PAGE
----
One month later the diver was in San Diego, again with work, and wanted to go diving. He had decided that one of the most important things he...
"A man with a conviction is a hard man to change. Tell him you disagree and he turns away. Show him facts or figures and he questions your sources. Appeal to logic and he fails to see your point." - Leon Festinger
Cognitive Dissonance has been defined as the psychological pain of accepting facts which are counter to our views which then prevents an open and rational cycle of improvement.
Recently I re-read Black Box Thinking by Matthew Syed (a book I’d thoroughly recommend). The book uses aviation safety as the premise for improving patient safety by looking at the ways in which data has improved the former - the data from aircraft black boxes and cockpit voice recorders showed investigators what the pilots saw and experienced and how it could have made sense to them at the time, despite what hindsight bias and outcome bias would them to believe. Furthermore, data from the aircraft systems would allow reconstructions to take place in the simulator to see lessons...
If you want to do something new which improves your safety or performance, how committed are you? If you see something shiny, how easy is it to buy that compared to making a change to your habits or behaviours? Which is likely to have a greater effect on your diving?
Three weeks ago I met Isabel, a business coach specialising in branding and marketing, with a view to working with her. She had been recommended to me as a coach who has the knack of pulling coherent ideas from the free-flowing discussions and coming up with a clear message regarding an offer, branding and identity.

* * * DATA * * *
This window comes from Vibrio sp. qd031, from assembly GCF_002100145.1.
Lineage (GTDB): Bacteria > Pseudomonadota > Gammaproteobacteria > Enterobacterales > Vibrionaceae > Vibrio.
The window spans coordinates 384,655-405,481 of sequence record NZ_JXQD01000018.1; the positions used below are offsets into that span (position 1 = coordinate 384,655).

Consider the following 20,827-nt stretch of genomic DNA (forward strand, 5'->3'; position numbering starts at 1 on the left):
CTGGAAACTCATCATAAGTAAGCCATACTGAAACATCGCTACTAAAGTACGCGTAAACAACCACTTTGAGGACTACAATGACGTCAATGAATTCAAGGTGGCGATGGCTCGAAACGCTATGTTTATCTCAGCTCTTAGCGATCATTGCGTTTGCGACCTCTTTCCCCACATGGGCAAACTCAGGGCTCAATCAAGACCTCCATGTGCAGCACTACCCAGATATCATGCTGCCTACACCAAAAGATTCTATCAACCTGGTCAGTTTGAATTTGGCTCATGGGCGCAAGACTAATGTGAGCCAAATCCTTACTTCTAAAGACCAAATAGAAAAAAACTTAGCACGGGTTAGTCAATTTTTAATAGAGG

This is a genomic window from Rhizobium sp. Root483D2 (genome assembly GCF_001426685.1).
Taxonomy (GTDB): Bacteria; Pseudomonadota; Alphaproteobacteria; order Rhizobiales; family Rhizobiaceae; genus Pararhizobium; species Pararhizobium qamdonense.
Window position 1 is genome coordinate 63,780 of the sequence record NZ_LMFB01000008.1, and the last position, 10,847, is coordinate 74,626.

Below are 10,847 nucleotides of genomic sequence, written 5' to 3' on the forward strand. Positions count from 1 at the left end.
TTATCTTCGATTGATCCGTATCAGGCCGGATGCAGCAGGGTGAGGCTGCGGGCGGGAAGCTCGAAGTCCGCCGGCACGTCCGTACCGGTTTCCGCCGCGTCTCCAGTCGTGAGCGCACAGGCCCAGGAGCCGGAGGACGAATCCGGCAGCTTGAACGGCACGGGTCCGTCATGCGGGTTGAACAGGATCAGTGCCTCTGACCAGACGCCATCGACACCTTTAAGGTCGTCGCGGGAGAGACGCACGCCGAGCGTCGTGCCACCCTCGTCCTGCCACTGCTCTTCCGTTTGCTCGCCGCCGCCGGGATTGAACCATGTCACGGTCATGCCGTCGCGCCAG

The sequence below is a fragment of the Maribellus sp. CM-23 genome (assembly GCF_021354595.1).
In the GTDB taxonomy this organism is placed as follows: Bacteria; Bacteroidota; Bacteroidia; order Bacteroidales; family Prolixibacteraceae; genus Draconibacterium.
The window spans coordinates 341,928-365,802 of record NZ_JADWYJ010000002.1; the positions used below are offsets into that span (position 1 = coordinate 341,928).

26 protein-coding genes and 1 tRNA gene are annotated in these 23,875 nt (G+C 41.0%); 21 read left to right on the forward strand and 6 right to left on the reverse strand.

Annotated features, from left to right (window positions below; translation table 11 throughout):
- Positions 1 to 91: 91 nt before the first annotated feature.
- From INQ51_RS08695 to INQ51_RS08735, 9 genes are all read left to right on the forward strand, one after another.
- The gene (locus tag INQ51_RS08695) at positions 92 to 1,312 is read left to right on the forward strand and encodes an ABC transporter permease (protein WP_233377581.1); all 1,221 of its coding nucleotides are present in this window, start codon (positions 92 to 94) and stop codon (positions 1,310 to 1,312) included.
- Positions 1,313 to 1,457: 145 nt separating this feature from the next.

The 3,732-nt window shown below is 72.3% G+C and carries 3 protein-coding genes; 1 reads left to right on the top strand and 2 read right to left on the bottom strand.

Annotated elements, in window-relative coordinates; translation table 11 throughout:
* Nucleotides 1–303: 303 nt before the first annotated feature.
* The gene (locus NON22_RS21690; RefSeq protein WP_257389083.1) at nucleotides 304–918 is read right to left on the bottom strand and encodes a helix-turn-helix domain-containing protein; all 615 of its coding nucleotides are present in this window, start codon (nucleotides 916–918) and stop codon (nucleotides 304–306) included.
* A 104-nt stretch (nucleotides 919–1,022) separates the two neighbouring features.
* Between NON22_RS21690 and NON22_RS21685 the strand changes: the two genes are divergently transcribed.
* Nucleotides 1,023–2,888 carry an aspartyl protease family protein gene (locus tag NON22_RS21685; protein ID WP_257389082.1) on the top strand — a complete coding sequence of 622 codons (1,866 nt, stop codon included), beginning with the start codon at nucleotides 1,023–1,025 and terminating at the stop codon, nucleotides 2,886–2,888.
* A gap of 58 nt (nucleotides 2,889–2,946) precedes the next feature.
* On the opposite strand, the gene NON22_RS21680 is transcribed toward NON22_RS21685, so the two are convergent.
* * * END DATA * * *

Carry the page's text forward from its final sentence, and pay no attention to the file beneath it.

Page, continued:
As Isabel and I sat there waiting for our coffee to cool down and talking about the future, she asked me a really important question. “On a scale of 1-10, how committed are you to making a difference to your business so that you can grow and get to where you want to be.”
I said "9". I also added that given the time I put into developing human factors and non-technical skills...
This might be surprising for many, but safety is not the priority which organisations and individuals have to consider when diving. Both organisations and individuals have to balance a number of other priorities including time, money, reward, resource, productivity, results, fear of litigation and legislation all within a context which is not static, but rather is dynamic and evolving.
What does ‘safety’ mean anyway?
The International Civil Aviation Organisation (the international regulatory body responsible for aviation safety) has defined safety as “The state in which the risk of harm to persons or of property damage is reduced to, and maintained at or below, an acceptable level through a continuing process of hazard identification and risk management” in their ICAO Safety Management Manual. The bolding is mine to highlight that there is a need to understand what an acceptable level of risk actually is.
So how do you define ‘risk’?
Human factors can be a bit confusing to many people, and there is a really good reason for that. Read on and find out why.
"Ergonomics (or human factors) is the scientific discipline concerned with the understanding of interactions among humans and other elements of a system, and the profession that applies theory, principles, data and methods to design in order to optimize human well-being and overall system performance."
International Ergonomics Association
The model below shows how human factors covers everything from how you press buttons on a controller through to the dimensions of a culture and how people think others should behave when someone senior says something (power distance).
A model showing the breadth and depth of human factors
Steven Shorrock wrote a great series of four blogs recently which highlighted the fact that human factors could be considered to be made up four parts which overlap to some degree (Shorrock) and it...